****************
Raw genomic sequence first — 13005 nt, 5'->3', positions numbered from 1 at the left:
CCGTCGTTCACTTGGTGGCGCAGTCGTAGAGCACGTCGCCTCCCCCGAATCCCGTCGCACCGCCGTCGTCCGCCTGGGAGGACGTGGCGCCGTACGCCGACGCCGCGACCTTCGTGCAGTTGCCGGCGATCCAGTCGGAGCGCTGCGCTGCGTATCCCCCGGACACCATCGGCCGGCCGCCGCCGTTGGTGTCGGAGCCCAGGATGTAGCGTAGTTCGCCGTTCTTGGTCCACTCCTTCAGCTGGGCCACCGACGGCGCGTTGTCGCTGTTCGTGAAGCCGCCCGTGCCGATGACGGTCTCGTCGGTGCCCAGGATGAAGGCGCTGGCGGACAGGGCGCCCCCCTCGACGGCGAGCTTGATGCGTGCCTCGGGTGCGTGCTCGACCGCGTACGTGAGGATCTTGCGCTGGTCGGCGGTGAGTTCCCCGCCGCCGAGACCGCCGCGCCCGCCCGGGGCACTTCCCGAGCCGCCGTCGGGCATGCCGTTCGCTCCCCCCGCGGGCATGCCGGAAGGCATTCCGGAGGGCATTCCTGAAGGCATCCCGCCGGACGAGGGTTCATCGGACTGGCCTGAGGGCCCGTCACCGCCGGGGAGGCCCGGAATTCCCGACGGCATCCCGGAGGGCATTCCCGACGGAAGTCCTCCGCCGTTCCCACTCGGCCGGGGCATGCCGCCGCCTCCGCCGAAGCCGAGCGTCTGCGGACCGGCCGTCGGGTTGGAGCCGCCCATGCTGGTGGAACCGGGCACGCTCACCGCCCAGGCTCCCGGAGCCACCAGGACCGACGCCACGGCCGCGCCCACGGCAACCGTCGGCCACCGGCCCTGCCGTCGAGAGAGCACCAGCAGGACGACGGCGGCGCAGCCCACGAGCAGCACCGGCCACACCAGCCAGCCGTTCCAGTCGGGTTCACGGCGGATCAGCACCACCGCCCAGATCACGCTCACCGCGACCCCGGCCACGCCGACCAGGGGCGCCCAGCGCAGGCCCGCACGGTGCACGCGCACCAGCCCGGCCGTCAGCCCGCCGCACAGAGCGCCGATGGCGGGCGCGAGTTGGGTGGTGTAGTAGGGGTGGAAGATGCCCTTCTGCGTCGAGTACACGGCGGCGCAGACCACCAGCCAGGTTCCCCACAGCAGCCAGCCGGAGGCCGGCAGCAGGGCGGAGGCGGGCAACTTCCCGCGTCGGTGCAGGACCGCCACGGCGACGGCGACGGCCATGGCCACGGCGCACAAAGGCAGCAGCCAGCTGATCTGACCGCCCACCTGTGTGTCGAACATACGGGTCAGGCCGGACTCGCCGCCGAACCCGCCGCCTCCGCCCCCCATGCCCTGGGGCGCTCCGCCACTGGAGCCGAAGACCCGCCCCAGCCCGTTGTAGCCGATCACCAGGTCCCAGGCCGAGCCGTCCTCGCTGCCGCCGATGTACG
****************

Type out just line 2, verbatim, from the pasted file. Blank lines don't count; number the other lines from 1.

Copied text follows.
CCGTCGTTCACTTGGTGGCGCAGTCGTAGAGCACGTCGCCTCCCCCGAATCCCGTCGCACCGCCGTCGTCCGCCTGGGAGGACGTGGCGCCGTACGCCGACGCCGCGACCTTCGTGCAGTTGCCGGCGATCCAGTCGGAGCGCTGCGCTGCGTATCCCCCGGACACCATCGGCCGGCCGCCGCCGTTGGTGTCGGAGCCCAGGATGTAGCGTAGTTCGCCGTTCTTGGTCCACTCCTTCAGCTGGGCCACCGACGGCGCGTTGTCGCTGTTCGTGAAGCCGCCCGTGCCGATGACGGTCTCGTCGGTGCCCAGGATGAAGGCGCTGGCGGACAGGGCGCCCCCCTCGACGGCGAGCTTGATGCGTGCCTCGGGTGCGTGCTCGACCGCGTACGTGAGGATCTTGCGCTGGTCGGCGGTGAGTTCCCCGCCGCCGAGACCGCCGCGCCCGCCCGGGGCACTTCCCGAGCCGCCGTCGGGCATGCCGTTCGCTCCCCCCGCGGGCATGCCGGAAGGCATTCCGGAGGGCATTCCTGAAGGCATCCCGCCGGACGAGGGTTCATCGGACTGGCCTGAGGGCCCGTCACCGCCGGGGAGGCCCGGAATTCCCGACGGCATCCCGGAGGGCATTCCCGACGGAAGTCCTCCGCCGTTCCCACTCGGCCGGGGCATGCCGCCGCCTCCGCCGAAGCCGAGCGTCTGCGGACCGGCCGTCGGGTTGGAGCCGCCCATGCTGGTGGAACCGGGCACGCTCACCGCCCAGGCTCCCGGAGCCACCAGGACCGACGCCACGGCCGCGCCCACGGCAACCGTCGGCCACCGGCCCTGCCGTCGAGAGAGCACCAGCAGGACGACGGCGGCGCAGCCCACGAGCAGCACCGGCCACACCAGCCAGCCGTTCCAGTCGGGTTCACGGCGGATCAGCACCACCGCCCAGATCACGCTCACCGCGACCCCGGCCACGCCGACCAGGGGCGCCCAGCGCAGGCCCGCACGGTGCACGCGCACCAGCCCGGCCGTCAGCCCGCCGCACAGAGCGCCGATGGCGGGCGCGAGTTGGGTGGTGTAGTAGGGGTGGAAGATGCCCTTCTGCGTCGAGTACACGGCGGCGCAGACCACCAGCCAGGTTCCCCACAGCAGCCAGCCGGAGGCCGGCAGCAGGGCGGAGGCGGGCAACTTCCCGCGTCGGTGCAGGACCGCCACGGCGACGGCGACGGCCATGGCCACGGCGCACAAAGGCAGCAGCCAGCTGATCTGACCGCCCACCTGTGTGTCGAACATACGGGTCAGGCCGGACTCGCCGCCGAACCCGCCGCCTCCGCCCCCCATGCCCTGGGGCGCTCCGCCACTGGAGCCGAAGACCCGCCCCAGCCCGTTGTAGCCGATCACCAGGTCCCAGGCCGAGCCGTCCTCGCTGCCGCCGATGTACG